My husband and I acquired a table a few months ago. Although it does not look like the mission oak style of Stickley, the remnant of a label appears on the bottom which more clearly than not states “Stickley” and a seal that states “tables and chairs.” The table is a tea table. It is mahogany with bone inlay and mother of pearl accents. When the three drop leaves are down the table is in the shape of a triangle and when the leaves are lifted the table looks like a clover.
We have reason to believe this table was a wedding gift from an oil baron and his wife in the early 1900s due to an article received with the table but cannot authenticate any of
We appreciate any input you may have. Thank you for your time.
— M.M. & L.M.
Your table is called a handkerchief table and does date from the early part of the 20th century.
When dealing with the Stickley family, the choices are oldest brother Gustav and his Craftsman line of Arts and Crafts/Mission style; L. & J. G. Stickley (Leopold and John George), which produced items virtually identical to Gustav’s as well as a large line of Colonial Revival furniture; Stickley Brothers of Grand Rapids (Albert and for a short time John George), which produced mostly Colonial Revival; and Stickley-Brandt (Charles and an uncle), which made late Victorian and Colonial Revival.
The table certainly is not from Gustav. His label was totally different from the drawing you sent me of your partial label. It is also very different from the marks used by Stickley Brothers and L. & J.G. Stickley Inc. That leaves Stickley-Brandt or Stickley & Brandt as it is sometimes labeled.
Charles Stickley left the original Stickley Brothers Furniture Co. in 1884 and started the new company in Binghamton, N.Y., with Uncle Brandt. The company went out of business in 1919 and Charles died soon after.
I was able to find other Stickley-Brandt labels very similar to yours, so I feel confident that the identity and time period are correct. As for the oil baron part — you are on your own there.
I recently purchased a buffet from an antique store in California. When it was delivered, I was cleaning the drawers when I noticed two brass name plates on the inside of one of them. The first one says “Calvin, Grand Rapids.” The second one says “Irwin Collection, designer Paul McCobb.”
I started to do some research today and discovered that Robert W. Irwin was prominent in the Grand Rapids Area Furniture Manufacturers Association. I was wondering if there is a connection with him and the piece I have just purchased.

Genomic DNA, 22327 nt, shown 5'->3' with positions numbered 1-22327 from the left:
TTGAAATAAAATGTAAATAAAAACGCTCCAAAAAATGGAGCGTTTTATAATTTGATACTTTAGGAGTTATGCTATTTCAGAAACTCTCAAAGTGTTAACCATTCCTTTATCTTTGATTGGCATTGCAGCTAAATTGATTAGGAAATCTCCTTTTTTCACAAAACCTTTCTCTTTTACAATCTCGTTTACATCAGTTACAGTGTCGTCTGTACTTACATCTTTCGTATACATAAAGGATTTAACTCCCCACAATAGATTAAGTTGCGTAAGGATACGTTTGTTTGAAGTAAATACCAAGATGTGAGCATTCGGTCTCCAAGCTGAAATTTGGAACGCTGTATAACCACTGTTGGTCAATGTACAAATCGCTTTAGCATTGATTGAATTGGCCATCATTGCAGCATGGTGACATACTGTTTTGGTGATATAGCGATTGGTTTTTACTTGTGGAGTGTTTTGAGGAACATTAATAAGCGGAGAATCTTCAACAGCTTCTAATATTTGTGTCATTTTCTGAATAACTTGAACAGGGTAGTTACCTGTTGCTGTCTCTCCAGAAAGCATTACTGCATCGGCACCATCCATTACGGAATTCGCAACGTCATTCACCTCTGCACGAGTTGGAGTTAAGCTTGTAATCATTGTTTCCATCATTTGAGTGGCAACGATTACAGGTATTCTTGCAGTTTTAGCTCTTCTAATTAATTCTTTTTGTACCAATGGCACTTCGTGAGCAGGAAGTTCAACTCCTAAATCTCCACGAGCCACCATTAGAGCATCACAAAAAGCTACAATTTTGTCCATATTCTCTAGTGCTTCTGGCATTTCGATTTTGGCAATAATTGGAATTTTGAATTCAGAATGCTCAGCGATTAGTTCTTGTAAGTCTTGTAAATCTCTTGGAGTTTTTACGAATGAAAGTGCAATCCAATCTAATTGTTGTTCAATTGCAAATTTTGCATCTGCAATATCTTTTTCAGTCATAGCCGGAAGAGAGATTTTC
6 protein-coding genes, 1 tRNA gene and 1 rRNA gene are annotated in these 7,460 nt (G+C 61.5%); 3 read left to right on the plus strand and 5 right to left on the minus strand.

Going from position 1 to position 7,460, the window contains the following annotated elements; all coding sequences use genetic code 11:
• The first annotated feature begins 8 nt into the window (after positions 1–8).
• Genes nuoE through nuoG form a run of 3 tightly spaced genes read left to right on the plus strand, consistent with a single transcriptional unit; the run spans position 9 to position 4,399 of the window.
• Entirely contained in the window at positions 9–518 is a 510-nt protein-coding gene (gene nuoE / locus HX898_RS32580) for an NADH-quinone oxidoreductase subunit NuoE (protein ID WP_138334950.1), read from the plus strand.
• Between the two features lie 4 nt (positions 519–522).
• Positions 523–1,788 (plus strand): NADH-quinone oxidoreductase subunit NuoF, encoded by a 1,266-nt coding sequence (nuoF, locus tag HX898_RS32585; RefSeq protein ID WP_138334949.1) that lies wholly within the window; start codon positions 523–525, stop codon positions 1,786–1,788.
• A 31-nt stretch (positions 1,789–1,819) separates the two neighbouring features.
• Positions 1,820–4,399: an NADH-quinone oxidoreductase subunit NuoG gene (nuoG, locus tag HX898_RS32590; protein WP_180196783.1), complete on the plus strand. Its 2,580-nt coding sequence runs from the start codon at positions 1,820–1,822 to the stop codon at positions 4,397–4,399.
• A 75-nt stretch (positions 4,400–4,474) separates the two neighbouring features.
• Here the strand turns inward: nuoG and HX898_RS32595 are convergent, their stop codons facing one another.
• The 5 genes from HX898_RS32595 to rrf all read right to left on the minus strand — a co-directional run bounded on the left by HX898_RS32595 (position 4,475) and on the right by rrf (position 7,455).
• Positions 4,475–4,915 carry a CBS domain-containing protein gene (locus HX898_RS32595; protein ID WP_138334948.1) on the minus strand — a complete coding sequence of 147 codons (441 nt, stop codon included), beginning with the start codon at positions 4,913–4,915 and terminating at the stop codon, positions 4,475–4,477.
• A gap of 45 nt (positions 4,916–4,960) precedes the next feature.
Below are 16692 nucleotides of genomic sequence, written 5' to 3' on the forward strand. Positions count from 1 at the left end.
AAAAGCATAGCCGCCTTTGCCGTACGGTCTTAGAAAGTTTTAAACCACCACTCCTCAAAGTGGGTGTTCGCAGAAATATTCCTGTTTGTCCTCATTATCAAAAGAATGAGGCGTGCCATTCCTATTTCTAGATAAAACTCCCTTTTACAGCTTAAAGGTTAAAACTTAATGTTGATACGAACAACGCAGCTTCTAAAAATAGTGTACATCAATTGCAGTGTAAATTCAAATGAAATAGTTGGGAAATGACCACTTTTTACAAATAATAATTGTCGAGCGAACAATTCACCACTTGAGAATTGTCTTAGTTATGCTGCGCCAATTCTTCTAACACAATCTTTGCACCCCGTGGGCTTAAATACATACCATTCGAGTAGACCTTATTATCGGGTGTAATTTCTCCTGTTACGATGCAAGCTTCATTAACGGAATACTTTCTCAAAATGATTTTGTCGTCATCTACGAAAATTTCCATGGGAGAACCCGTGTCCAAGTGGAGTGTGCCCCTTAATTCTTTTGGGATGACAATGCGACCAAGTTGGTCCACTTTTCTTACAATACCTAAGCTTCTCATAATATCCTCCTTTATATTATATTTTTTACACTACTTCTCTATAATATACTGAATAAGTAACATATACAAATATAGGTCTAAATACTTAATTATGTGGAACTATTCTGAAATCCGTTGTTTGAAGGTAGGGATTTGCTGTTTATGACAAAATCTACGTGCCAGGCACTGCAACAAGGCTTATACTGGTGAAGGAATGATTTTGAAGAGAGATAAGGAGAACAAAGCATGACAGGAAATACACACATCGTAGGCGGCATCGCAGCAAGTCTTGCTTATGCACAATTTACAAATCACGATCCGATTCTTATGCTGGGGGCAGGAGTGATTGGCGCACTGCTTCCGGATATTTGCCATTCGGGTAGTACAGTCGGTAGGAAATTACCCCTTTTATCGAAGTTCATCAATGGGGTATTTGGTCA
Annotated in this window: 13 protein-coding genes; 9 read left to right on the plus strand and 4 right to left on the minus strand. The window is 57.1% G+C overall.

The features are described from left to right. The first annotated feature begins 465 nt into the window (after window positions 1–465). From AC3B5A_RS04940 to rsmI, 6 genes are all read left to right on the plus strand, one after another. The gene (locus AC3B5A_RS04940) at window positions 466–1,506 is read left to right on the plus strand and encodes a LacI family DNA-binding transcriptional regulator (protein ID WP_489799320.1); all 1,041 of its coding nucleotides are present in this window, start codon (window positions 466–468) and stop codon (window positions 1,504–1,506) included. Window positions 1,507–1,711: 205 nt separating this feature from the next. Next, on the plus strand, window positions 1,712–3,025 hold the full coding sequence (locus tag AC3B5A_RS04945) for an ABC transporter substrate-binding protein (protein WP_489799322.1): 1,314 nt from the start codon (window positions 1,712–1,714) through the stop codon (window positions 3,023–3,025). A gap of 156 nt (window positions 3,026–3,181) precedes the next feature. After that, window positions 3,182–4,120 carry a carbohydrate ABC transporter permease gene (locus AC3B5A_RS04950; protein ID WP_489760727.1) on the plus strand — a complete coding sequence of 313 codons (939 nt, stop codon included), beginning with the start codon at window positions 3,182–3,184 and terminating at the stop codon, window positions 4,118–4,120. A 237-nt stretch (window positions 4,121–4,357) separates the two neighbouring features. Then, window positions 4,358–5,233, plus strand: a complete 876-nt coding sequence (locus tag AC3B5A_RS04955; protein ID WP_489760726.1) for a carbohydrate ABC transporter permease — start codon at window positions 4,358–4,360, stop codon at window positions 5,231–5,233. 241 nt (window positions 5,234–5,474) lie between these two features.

If you have any information on him I would appreciate it. Thanks.
— Z.M., Carlsbad, Calif.
As far as I can tell, there is no direct connection between your buffet and Robert W. Irwin; but, it is unlikely that anything that happened in Grand Rapids was unconnected to Mr. Irwin. He purchased controlling interest in Royal Furniture in 1900 and, in partnership with his brothers, he started Irwin Seating in 1905. In 1914 he was elected president of the national
organization, the Furniture Manufacturers and Fixture Manufacturers Association. [For more information on Mr. Irwin and his companies, see “Grand Rapids Furniture, The Story of America’s Furniture City,” by Chris Carron, published by the Public Museum of Grand Rapids.]
The Robert W. Irwin Co. owned both Royal Furniture and Phoenix Furniture and produced furniture under all three labels. The company was purchased in 1951 by a group of investors and was closed in 1953. The rights to the name were sold to Sterling Inc. of New York.
Calvin Furniture Co., the maker of your furniture, coincidentally (?) opened in 1953. I do not know if Mr. Irwin was directly involved in the company. Paul McCobb was a famous designer of modern furniture in the mid-20th century and did design the line known as the “Irwin Collection” for Calvin. McCobb (1917-1969), won the Museum of Modern Art good design prize five years in a row, beginning in 1950. His designs were aimed at fitting well-built, high-quality, low-cost furniture with the needs of consumers.
A buffet very similar to yours, designed by McCobb and built by Calvin, with the same brass rectangular tubular base supports and flush mounted doors, is illustrated on page 147 of “Fifties Furniture – With Values” by Leslie Pina (Schiffer Books, 1996).
I have some fairly expensive older chairs that I use with my kitchen table. They have the type of web seating that is woven in and out of the holes drilled around the edge of the seats and the webbing is starting to sag. I called one shop about re-weaving them but it was going to cost almost as much as I paid for the chairs. They charge BY THE HOLE! I really like the look and don’t want to upholster them. Is there any other choice?
— E.P., Rockford, Ill.
Naturally, craftspeople charge by the hole for this type of work, but they charge by the number of holes drilled into the seat, not the number of holes
that show in the pattern of the cane. I am assuming from your description that your chairs have what is known as “hand” cane or “hole” cane, woven through the holes drilled through the seat frame, as opposed to “sheet” cane or “pressed” cane which is held into the chair seat in a groove and secured by a narrow piece of wood called a spline. But it really doesn’t matter what kind of cane you have since the cure for a case of the “sags” is the same for both varieties.
Turn a chair upside down and place a warm, wet cloth on the unfinished underside of the cane. The cloth just needs to be wet, not dripping. Let is soak for about 30 minutes or so. Then turn the chair upright and allow it to dry overnight, preferably in a warm room. As the cane dries out it will tighten itself back up. This quick fix is good for only a couple of times during the lifetime of a cane seat.
After that it will have to replaced.
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